To increase broadband capacity in rural, remote and Indigenous communities, the federal government has announced that it will match Alberta’s $ 150 million investment.
The Canada-Alberta Broadband Partnership Agreement establishes the framework for the two governments to work together to select and advance projects for the Universal Broadband Fund (UBF), a federal program that supports high-speed Internet projects in rural and remote areas of the country.
In recent months, the two governments have reviewed applications for funding from the Alberta FBU and plan to begin announcing specific projects early in the new year. Albertans can expect to have shovels in the ground during the 2022 construction season.
To completely bridge the digital divide, it is estimated that $ 1 billion in public and private funds will be needed. The governments of Alberta and Canada agreed in the MOU that if additional joint funding becomes available, the existing agreement will be updated to reflect this commitment to additional support.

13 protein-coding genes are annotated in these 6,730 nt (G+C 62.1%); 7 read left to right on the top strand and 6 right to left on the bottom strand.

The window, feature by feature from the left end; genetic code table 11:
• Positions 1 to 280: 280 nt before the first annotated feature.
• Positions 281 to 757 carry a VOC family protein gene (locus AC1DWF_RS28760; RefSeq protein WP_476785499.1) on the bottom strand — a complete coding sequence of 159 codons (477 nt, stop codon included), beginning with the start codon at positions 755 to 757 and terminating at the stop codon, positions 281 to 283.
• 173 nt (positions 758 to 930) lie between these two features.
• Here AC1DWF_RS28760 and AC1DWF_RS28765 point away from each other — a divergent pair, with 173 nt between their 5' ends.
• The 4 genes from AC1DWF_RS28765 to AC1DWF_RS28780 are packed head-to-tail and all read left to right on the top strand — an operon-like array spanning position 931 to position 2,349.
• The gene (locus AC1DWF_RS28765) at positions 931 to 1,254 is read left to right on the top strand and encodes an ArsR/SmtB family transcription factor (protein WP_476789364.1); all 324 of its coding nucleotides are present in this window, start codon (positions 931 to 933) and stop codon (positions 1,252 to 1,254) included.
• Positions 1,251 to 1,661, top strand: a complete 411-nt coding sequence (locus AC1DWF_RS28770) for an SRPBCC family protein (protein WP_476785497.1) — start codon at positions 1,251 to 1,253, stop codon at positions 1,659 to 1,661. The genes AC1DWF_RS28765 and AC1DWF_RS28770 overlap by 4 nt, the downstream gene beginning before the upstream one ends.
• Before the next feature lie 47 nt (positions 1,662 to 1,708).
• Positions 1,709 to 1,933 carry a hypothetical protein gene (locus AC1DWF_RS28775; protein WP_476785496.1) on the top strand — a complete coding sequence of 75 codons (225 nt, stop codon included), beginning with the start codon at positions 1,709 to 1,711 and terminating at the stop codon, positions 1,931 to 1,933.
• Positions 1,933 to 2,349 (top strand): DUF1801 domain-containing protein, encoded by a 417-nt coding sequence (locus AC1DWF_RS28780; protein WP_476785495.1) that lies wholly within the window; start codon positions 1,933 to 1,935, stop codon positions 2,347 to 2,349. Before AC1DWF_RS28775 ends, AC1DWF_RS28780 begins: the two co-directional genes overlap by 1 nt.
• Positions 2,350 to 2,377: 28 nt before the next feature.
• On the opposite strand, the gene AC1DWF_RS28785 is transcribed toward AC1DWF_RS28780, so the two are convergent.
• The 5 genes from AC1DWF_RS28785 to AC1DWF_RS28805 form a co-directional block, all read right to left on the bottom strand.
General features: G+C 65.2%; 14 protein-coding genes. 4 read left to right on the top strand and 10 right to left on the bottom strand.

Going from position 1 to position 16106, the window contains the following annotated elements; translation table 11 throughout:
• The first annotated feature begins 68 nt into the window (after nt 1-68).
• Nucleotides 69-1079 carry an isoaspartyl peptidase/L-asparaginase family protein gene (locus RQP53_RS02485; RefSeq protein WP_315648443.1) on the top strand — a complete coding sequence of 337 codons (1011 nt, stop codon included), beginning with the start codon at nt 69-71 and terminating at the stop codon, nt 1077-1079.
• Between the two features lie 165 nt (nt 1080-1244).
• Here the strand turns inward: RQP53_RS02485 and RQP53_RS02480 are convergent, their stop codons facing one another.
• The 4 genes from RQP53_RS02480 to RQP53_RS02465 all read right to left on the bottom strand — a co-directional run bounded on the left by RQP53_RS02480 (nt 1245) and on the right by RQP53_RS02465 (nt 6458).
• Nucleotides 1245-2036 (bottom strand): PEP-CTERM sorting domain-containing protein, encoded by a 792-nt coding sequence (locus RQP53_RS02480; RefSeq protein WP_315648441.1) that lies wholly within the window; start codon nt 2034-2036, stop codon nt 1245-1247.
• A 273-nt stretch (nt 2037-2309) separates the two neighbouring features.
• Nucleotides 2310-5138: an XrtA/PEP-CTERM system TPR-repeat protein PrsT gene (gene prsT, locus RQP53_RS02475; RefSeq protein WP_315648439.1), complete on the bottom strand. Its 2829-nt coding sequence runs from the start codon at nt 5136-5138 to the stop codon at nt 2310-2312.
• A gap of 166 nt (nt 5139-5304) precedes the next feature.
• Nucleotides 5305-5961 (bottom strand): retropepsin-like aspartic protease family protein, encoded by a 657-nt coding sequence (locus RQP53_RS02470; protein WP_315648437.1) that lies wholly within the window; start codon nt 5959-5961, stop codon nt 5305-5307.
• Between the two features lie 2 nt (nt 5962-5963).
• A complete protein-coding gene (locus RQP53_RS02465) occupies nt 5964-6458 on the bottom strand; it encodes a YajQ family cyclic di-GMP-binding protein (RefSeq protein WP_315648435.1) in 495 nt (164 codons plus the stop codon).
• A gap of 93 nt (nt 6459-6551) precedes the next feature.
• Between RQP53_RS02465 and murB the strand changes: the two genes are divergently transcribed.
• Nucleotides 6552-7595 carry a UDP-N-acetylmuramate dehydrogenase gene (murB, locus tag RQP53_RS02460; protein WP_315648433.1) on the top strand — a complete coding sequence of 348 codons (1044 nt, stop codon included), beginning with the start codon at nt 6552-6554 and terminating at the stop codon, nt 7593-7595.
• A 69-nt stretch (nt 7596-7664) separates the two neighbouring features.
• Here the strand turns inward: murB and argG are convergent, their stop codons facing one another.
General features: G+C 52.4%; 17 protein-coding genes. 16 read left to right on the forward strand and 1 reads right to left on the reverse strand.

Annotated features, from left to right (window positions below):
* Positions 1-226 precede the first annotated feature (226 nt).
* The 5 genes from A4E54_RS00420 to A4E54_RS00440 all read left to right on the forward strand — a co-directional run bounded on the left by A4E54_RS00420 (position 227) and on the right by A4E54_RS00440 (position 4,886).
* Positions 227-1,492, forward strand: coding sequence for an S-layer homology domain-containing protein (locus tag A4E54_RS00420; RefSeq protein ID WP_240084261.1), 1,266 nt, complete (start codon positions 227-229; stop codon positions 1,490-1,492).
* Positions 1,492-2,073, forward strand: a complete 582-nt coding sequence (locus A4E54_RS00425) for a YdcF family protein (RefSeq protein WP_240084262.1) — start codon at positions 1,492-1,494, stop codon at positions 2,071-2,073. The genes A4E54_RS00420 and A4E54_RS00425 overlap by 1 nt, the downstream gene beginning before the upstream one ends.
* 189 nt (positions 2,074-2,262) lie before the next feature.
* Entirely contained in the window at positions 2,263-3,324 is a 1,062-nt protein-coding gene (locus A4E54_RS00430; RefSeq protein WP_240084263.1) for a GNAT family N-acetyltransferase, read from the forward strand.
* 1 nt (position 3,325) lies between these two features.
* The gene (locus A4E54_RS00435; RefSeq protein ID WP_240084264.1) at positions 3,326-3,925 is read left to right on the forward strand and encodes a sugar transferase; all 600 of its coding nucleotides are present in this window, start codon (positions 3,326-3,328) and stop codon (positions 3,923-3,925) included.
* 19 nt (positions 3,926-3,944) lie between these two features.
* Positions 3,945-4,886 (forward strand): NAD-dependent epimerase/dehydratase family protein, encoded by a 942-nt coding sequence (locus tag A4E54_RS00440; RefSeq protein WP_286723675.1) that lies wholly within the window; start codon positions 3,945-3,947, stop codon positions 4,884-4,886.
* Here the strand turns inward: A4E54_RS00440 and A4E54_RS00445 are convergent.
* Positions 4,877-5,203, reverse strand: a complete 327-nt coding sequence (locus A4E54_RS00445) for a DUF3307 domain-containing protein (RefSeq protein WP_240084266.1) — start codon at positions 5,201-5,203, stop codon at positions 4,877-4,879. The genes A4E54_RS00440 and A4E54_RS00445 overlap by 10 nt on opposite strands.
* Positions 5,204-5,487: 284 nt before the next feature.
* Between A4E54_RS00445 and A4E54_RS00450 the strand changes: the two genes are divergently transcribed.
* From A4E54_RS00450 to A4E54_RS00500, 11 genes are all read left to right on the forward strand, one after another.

âBroadband connectivity creates opportunities for our children and our communities. It enables rural economic development, increases access to health care, creates smart farms, improves education, enables information sharing to fight crime, promotes rural life and allows us to be leaders global across a range of industries, âsaid Paul McLauchlin, President, Rural Alberta Municipalities.
Currently, approximately 201,000 households in Alberta do not have high-speed Internet access.
In 2016, the Canadian Radio-television and Telecommunications Commission (CRTC) declared broadband a basic telecommunications service and set targets to connect all Canadian homes and businesses at minimum network speeds of d ‘By 2030: 50 megabits per second (Mbps) for downloads, 10 Mbps for downloads.
In November 2020, the Government of Canada launched UBF, now worth $ 2.75 billion. This fund will help support high speed internet projects across the country